Canopy Growth Stock Could Regain Its 2019 Highs
Shares of Canopy Growth Corp (NYSE:) remain volatile, which comes as little surprise for investors. While CGC may be one of the more tame names among cannabis stocks, the industry is no stranger to volatility. Optimism towards CGC stock has grown over the past month, although CGC stock price has dropped recently.
In mid-April, CGC stock price rallied on several positive notes. First, Bank of America’s analysts slapped a buy rating on Canopy Growth stock with a $52 price target. Later that day, reports began circulating that Canopy Growth may be working on a deal with Acreage Holdings (OTCMKTS:). Such an agreement would give Canopy another foothold in the U.S. market. Remember, Constellation Brands (NYSE:) is one of the major owners of CGC stock.
A day later when the , CGC stock price really started to fly. Investors were optimistic about the $3.4 billion Acreage deal. They believe that this is a great opportunity for Canopy, which now has inroads in the U.S. and a business in Canada with plenty of growth.
Even though those catalysts sent CGC stock from $42 in mid-April to $52 by month’s end — a rally of about 25% — those gains have since faded. As volatility has picked up in May, both market-wide and among cannabis stocks after Cronos Group (NASDAQ:), Aurora Cannabis (NYSE:) and other marijuana companies reported their earnings, CGC stock price has had trouble maintaining its bullish momentum.
Canopy Growth stock fell to $43 earlier this week, but it is starting to perk up. The recent rally is connected to Mike Lee, the company’s new CFO. Lee was previously with Constellation Brands, where he served as senior VP and CFO of the wine and spirits division. It’s a good addition and adds more legitimacy to Canopy’s c-suite.
The rally of CGC stock is important, too.
Trading CGC Stock
Canopy Growth stock was trading in a long wedge for the first few months of the year. Eventually, its price resolved lower as Canopy Growth stock fell from $44 to sub-$40. However, after letting CGC stock digest the move, it’s now setting up in a promising manner once again.
The stock is in a downward channel now, but it’s looking as if it’s starting to rise above its resistance. I would love to see CGC stock price push through resistance — which it already has to an extent — and clear its major moving averages. That will happen after the stock rises about another $2. With an increase of just$1. 50, Canopy would reclaim its 50-day moving average.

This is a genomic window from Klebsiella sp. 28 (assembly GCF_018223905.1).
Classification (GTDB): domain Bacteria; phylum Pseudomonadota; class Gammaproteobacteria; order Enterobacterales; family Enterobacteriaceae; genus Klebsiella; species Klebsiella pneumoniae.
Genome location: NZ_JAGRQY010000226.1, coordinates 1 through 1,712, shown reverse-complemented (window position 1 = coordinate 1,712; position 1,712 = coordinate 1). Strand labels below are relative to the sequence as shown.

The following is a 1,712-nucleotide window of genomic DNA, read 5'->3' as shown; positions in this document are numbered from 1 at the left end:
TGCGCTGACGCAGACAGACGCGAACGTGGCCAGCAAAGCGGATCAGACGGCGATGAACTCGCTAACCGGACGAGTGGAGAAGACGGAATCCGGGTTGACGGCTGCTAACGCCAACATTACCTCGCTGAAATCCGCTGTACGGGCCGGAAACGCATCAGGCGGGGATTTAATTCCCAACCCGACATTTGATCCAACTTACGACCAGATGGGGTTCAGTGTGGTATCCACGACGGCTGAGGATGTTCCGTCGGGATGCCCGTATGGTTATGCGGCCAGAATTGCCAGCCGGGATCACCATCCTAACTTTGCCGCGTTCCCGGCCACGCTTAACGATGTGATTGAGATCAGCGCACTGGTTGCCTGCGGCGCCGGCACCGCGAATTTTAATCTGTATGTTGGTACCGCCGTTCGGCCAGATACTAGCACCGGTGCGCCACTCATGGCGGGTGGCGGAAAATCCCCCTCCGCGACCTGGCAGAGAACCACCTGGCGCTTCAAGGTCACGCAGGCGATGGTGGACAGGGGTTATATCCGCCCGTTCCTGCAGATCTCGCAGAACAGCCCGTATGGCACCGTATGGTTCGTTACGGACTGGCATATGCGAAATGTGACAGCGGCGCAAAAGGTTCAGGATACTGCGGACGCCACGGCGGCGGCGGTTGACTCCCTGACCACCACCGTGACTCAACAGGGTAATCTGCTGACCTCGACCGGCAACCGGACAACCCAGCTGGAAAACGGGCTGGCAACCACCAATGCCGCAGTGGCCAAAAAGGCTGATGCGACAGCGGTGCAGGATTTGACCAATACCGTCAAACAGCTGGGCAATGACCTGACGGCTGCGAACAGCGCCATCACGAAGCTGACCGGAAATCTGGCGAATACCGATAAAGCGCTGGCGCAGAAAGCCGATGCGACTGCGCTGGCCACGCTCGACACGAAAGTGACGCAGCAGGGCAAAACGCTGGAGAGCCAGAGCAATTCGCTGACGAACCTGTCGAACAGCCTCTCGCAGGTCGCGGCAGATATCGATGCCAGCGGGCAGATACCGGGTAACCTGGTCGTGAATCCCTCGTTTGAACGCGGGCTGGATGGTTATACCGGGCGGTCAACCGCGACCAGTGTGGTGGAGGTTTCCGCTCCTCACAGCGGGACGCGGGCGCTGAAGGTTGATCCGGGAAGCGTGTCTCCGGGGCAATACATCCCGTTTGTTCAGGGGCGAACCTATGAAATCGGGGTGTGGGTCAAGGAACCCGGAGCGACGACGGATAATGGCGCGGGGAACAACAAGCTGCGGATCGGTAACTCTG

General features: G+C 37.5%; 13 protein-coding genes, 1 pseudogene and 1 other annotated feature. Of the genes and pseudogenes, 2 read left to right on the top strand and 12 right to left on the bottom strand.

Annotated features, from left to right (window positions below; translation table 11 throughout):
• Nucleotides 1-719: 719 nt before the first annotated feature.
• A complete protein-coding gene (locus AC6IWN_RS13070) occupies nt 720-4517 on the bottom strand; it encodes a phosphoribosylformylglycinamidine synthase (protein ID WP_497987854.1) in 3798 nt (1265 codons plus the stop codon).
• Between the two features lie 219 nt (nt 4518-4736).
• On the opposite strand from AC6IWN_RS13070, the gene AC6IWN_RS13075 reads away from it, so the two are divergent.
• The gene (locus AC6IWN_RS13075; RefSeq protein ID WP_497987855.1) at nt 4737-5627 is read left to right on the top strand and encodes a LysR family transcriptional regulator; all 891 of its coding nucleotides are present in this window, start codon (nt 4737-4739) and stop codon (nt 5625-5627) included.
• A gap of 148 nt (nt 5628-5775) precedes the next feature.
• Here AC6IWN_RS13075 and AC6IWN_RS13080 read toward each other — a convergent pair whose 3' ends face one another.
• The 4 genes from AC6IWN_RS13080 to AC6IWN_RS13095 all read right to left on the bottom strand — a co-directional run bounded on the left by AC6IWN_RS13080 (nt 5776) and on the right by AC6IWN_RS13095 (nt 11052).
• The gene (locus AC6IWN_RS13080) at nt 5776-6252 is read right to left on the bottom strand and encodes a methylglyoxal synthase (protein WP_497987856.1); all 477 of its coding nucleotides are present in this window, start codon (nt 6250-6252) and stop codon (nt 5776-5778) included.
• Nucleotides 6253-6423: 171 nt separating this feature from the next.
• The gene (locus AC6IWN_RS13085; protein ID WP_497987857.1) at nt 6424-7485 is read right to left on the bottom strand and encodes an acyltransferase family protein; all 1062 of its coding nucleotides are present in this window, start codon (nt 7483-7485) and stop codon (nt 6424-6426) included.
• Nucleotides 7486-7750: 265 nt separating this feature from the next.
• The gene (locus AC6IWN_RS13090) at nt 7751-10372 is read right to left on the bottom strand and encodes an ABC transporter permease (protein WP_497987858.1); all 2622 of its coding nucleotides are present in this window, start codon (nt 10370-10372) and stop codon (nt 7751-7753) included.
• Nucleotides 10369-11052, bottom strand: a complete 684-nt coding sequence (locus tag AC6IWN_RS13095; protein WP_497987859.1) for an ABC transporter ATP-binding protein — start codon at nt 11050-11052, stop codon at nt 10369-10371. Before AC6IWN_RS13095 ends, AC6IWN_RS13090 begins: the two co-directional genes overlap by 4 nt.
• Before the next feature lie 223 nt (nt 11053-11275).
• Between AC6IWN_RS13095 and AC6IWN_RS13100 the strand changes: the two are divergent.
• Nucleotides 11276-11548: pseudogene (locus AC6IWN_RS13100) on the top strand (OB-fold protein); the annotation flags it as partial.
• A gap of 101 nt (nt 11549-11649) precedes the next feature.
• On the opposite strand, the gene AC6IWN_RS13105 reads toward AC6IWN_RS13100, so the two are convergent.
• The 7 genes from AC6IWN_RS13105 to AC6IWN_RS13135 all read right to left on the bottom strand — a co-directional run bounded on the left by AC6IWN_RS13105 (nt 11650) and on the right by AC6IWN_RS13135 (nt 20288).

If it can, perhaps it will gather enough momentum to propel itself even higher.
But I’m worried about the choppiness of the market. On a seemingly daily basis, the trade-war rhetoric changes, which sends ripples through the market. While cannabis stocks may not be directly impacted by the trade spat between the U.S. and China, the stock prices are susceptible to increased market-wide volatility. In that sense, this choppiness and risk-off mindset can hurt stocks like CGC and create false breakouts. Beware of that type of action in Canopy Growth stock.
However, if it can gain momentum, a run back to its 2019 highs is certainly possible.
Bottom Line on Canopy Growth
So what’s the bottom line on Canopy Growth stock? Look for a continuation over channel resistance and its 50-day moving average. If the shares rise above this mark, it’s possible that CGC stock will show some positive follow-through. On a decline, bulls will want to see former channel resistance hold up as support now. A break back into the channel increases the odds that CGC will test the 200-day.
CGC is considered the blue-chip leader of cannabis stocks, so if there’s a marijuana stock to bank on, it may very well be Canopy. But remember that this group has a lofty valuation amid its torrent growth. CGC is a speculative holding and susceptible to volatile swings on both directions.
Bret Kenwell is the manager and author of and is on Twitter @BretKenwell. As of this writing, Bret Kenwell did not hold a position in any of the aforementioned securities.
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The views and opinions expressed herein are the views and opinions of the author and do not necessarily reflect those of Nasdaq, Inc.